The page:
Obviously I'm not sure 9.9Mb was required but I suspect this was another Apple bandwidth wasting full install.   (By the way why is it necessary to offer Quicktime with seemingly everything you download from the main Apple web site?  Isn't the iTunes bundle enough bloat?)

Reading Planet Mozilla I couldn't help but feel there was a bit of bile towards Safari - no grown up "room for all of us in the market" sentiments they used to urge on IE devotees. They also were concerned about reportage that Safari was a better renderer and launched rebuttals.

But then I saw this post and started to understand. Steve Jobs is hunting Gecko, so the Mozilla community, thinking they had an ally, now realise they have an enemy. This is pretty juvenile on both sides. The enemy should be IE and their crap CSS support and their awful ActiveX.

The IEBlog has nothing to say about Safari - they were too busy with other things on Tuesday.

For me, I find Safari's rendering to be quick but where it really scores is Bloglines - I don't know how it does it but it is really easy to read in Safari. This might be because I have been reading on CRTs rather than LCDs so far. Joel Spolsky compares Apple and Microsoft fonts to "Target vs Wal-Mart". (hat-tip)

Its cute dropdowns and buttons almost make the TTC website look like something not designed by daycare infants. If only Lotus Notes 8 was going to WebKit and not IE for rendering html. That said, its selection of text leaves something to be desired, even on beta3.0.1, and some websites don't render anything for a long time.

Meanwhile, Apple passed 1 million Safari downloads in the first 48 hours - for a beta. Yikes.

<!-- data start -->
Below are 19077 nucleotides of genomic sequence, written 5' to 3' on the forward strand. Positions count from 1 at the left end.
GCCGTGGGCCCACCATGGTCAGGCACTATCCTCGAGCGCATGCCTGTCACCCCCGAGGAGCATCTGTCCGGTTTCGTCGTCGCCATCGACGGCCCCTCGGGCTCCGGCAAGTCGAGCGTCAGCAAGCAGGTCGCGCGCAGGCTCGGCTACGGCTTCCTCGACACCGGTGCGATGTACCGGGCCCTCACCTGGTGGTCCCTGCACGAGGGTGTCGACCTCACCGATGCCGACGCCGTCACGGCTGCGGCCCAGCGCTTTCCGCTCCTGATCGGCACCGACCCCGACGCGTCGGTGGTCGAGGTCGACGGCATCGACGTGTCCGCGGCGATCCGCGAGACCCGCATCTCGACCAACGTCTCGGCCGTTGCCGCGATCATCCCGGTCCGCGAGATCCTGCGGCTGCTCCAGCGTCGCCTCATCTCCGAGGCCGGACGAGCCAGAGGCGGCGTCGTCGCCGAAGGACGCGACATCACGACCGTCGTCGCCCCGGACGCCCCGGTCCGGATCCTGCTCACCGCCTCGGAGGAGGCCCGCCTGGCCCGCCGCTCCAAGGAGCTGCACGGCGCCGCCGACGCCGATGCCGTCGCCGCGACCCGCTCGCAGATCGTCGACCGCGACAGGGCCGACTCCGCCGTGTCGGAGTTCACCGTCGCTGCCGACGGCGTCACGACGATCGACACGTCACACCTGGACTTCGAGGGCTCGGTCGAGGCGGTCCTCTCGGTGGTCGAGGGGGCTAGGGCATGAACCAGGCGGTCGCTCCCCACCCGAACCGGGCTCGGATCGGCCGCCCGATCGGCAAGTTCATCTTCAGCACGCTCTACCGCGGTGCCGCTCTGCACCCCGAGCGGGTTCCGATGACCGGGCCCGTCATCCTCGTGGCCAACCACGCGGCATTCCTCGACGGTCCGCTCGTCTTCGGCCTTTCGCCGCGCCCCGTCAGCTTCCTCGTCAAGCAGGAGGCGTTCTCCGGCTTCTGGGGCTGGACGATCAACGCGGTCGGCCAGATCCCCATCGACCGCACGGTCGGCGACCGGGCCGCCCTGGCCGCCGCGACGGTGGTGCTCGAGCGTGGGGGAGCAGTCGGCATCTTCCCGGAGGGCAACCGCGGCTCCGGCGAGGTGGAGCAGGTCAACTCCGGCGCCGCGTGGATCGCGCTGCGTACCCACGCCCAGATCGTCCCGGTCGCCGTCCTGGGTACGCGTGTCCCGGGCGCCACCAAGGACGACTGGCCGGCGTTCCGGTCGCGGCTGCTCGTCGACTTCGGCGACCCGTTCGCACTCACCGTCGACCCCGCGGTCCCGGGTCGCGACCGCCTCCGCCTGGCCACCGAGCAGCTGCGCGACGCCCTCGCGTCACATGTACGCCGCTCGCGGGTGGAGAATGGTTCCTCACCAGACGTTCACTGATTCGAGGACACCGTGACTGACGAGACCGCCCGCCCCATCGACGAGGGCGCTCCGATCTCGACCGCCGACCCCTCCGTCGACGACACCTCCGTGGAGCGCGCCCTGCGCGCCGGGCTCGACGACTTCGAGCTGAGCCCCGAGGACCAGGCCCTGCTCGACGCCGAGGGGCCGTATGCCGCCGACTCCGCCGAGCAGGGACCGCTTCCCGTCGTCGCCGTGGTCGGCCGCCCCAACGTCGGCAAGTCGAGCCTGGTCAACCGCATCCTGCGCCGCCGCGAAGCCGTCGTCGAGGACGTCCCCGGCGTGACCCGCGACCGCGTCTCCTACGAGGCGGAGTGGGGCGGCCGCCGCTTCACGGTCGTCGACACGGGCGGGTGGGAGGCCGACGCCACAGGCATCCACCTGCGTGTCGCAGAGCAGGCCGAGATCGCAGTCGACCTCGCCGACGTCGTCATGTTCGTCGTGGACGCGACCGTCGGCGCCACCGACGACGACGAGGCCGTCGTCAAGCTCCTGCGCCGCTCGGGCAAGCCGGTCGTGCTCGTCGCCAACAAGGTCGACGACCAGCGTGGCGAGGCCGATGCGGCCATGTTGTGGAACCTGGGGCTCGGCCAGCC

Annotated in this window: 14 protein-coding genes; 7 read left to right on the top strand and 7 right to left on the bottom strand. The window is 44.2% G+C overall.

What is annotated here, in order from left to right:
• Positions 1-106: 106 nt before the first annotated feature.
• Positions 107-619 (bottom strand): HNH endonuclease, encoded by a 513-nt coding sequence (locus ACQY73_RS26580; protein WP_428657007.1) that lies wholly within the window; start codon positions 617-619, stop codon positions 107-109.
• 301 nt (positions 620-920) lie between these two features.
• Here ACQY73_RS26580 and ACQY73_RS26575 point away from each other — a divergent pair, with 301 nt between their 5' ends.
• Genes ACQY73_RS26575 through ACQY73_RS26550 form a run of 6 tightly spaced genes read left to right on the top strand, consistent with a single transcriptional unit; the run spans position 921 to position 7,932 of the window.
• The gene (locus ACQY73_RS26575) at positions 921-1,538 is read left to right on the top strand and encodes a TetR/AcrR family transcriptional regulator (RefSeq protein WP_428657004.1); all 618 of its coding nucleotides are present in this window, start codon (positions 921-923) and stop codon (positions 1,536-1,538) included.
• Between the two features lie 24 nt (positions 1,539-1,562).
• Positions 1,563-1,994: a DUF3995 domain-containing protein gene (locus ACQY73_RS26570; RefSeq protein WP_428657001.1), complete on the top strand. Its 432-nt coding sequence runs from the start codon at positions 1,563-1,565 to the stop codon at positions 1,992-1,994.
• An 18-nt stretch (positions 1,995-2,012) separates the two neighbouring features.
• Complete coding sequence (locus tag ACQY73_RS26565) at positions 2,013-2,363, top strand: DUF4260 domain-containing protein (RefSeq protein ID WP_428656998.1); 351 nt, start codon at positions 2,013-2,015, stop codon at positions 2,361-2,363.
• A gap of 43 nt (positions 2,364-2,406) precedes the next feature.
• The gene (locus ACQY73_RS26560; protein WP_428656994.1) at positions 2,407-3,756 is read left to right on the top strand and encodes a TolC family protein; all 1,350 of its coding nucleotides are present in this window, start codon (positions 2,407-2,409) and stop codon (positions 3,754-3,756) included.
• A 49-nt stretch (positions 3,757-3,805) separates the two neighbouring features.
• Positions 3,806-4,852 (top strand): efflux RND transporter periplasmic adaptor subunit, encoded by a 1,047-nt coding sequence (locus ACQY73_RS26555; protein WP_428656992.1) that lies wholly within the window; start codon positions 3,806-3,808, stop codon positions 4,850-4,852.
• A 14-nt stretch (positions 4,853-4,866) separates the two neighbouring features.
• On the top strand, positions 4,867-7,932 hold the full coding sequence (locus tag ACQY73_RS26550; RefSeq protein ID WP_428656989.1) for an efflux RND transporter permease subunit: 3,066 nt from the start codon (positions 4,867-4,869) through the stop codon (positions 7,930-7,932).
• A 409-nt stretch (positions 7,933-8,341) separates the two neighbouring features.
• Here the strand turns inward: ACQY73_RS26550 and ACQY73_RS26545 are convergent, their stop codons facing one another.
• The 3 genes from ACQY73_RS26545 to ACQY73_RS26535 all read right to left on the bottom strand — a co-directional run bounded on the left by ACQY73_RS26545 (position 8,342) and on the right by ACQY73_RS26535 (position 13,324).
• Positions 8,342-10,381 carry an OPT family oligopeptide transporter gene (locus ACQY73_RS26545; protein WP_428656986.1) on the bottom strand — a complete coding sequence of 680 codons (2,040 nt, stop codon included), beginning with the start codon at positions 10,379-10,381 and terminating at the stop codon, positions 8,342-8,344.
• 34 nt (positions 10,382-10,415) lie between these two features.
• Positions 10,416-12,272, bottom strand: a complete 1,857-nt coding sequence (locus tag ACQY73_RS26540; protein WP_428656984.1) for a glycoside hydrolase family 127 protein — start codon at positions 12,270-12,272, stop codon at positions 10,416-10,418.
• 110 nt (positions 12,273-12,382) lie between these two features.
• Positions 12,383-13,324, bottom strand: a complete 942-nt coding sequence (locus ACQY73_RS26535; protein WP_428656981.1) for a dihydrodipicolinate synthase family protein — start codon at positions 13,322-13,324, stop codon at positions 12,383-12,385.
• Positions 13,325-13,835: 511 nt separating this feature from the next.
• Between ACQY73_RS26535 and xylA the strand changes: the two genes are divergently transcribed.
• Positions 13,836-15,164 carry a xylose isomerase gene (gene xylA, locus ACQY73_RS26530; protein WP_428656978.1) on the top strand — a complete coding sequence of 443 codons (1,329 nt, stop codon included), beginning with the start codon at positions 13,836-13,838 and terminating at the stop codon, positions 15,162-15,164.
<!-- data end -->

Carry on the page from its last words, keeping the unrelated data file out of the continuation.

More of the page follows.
Wednesday, June 13, 2007

TTC to broadcast mugshots on TV screens

Here's the CBC on it. Now if they could only find a way of showing... oh let's pick something random... why the subway is running slow and hundreds of people are stuck on hot platforms from Queen to Wellesley.

Blair's broadside at the press

makes for a very interesting read, not least for the admissions respecting spin. I was surprised that the Independent came in for such stick but I lived in the UK during a time when one wondered if the Independent would be around next month so things have obviously improved.

I also like Paul Wells' take - hat tip to him as his blog was the first place I noticed this story.
With 15 days to go before the press gallery can't tear any more strips off him, Tony Blair takes a great big strip off the gallery. The word "harlot" makes an appearance.

UPDATE: You'll be shocked to know the speech didn't go over well. The tale of the tape:

BLAIR: I'm not complaining.
TELEGRAPH: We're not defensive.
INDEPENDENT: We're not sanctimonious.
GUARDIAN: We're not as bad as the other guys.

How many times do Irish Rail/CIE need the term "adverse possession" explained to them?

To any CIE types reading, here's a primer.  God knows after various past fiascos one would have thought you'd have taken notice, but here we are, back in court.
Mr Dunne (54), of Rowlagh Avenue, Clondalkin, Dublin, told the court yesterday that he had found the lands "wild" in June 1977 ànd had placed his horses there after erecting fences, poles and wire.

Over subsequent years, he built stables for the horses and stored hay and feed. He said the local children called him "Dinty" and described the land involved as "Dinty's field".